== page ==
Not all companies altered their involvement. CBS went forward with its customary telecast, and IBM provided the tournament's Web site again this year. Others with no ties to ANGC or the Masters—Georgia-Pacific, Sprint, and Lucent Technologies—did entertain customers. But in the end, corporate attendance was down an estimated 30 to 40 percent.
Hootie, of course, remains Hootie. Interviewed three days after the tournament, he confidently told the Atlanta Journal Constitution
, "There never will be a female member, six months after the Masters, a year, 10 years, or ever" ( www.msnbc.com
, April 18, 2003).
Nevertheless, Burk's strategy is smart. There is an old saying: Capital is a coward. Whenever there is trouble, uncertainty, or anxiety—however unfounded in reality—money and moneymen tend to head for the border or to buy off their tormentors. For them, profits outweigh principles—witness the success of Jesse Jackson's shakedowns. Already, as noted, several businesses were intimidated by Burk's commotion into staying away from the Masters. More may well follow if Burk continues her crusade of pseudo-events.
So, who will stand up for the elite Augusta National Golf Club if corporate titans will not? One group of supporters will be the ordinary citizens of Augusta who think of values beyond money, like kindness and tradition. "We hold tradition in very high regard here. It is the core of our community," said Elaine Clark Smith, secretary/treasurer of the Georgia Medical Center Authority. "A major part of that core is Augusta National. It gives so much back to this community" (New York Daily News, April 13, 2003). Sandra Johnson, the regional executive director of Safe Homes, a domestic-violence intervention center, took offense that Burk and the big-city press had painted her beloved hometown as some kind of redneck Mayberry: "We have a wonderful ballet, a wonderful opera and a great art museum. Augusta is a big part of why this is a special community. We raised $1 million for the victims of Sept. 11, and then we get bashed by the New York Times" (New York Daily News). And alluding to Augusta National's having donated $7.25 million to charities since 1997, Lee Smith, president of the CSRA (Central Savannah River Area) Community Foundation, said, "You just can't find a better corporate citizen than Augusta National" (New York Daily News).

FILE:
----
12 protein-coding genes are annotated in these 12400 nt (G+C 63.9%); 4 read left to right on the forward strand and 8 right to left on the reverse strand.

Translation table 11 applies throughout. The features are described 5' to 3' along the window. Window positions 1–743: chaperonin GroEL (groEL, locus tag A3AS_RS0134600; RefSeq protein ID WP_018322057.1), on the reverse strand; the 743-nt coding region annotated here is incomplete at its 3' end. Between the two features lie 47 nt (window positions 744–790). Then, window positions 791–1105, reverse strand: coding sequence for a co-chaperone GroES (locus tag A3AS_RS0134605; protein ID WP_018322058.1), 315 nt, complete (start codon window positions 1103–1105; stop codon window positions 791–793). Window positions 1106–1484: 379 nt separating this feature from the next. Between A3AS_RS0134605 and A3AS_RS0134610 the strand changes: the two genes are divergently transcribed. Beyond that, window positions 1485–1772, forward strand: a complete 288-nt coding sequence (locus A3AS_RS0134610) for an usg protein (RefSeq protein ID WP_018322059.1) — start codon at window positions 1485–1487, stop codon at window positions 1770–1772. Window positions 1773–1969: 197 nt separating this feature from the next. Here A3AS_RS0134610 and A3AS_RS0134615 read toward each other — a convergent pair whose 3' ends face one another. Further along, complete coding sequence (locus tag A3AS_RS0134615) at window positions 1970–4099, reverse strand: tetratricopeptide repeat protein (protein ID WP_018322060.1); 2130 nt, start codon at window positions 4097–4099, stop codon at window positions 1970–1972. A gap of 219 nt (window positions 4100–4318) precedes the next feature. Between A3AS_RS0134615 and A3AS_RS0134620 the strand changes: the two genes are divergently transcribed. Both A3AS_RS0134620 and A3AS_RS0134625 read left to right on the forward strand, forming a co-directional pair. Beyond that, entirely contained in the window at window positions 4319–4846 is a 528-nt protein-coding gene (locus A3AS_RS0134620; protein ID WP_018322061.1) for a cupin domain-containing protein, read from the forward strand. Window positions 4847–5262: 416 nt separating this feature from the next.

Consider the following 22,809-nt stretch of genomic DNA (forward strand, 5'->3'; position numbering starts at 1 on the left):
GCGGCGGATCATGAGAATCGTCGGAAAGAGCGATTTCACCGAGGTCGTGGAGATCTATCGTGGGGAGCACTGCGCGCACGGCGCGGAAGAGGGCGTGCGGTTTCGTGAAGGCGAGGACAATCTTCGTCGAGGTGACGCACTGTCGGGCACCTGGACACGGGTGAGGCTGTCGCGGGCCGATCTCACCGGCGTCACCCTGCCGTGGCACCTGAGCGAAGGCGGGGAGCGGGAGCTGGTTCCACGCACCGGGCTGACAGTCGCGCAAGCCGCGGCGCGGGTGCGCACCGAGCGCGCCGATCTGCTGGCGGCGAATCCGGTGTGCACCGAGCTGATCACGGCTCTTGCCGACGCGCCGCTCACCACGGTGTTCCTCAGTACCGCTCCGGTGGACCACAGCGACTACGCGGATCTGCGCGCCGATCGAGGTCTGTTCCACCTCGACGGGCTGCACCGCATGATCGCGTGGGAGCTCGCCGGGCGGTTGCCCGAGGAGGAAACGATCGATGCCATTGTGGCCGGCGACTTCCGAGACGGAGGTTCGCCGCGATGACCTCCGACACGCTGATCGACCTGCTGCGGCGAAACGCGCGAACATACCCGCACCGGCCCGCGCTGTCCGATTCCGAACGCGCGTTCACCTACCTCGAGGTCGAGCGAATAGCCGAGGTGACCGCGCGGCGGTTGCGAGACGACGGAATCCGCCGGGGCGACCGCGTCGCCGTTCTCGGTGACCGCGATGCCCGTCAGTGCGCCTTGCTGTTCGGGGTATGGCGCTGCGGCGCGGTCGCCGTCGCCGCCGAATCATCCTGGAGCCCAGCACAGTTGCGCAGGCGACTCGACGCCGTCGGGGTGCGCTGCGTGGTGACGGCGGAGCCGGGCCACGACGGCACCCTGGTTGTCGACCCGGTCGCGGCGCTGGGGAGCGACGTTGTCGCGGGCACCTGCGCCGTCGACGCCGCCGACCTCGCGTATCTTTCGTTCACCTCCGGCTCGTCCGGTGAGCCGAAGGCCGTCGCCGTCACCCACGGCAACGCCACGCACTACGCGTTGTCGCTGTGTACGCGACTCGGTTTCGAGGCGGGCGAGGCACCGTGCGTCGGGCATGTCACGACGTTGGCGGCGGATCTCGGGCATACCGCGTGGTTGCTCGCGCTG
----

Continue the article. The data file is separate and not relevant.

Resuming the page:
Nor are the ordinary citizens of Atlanta the ANGC's only potential allies. After four decades of being told that their associations and organizations—from schools to Scouts—do not conform to the ideals of the politically correct, many average Americans are fed up. And they are angry with politicians like Representative Carolyn Maloney (Democrat of New York) who threaten to use the far-reaching financial tentacles of government to strangle all dissenters. (Maloney wants to forbid people from deducting as business expenses dues paid to private clubs that practice exclusionary policies.) Perhaps the ANGC can win this battle if it makes common cause with such ordinary citizens and not only defends the ANGC's right of association but helps to restore a right of association for all Americans.
This article was originally published in the June 2003 issue of Navigator magazine, The Atlas Society precursor to The New Individualist.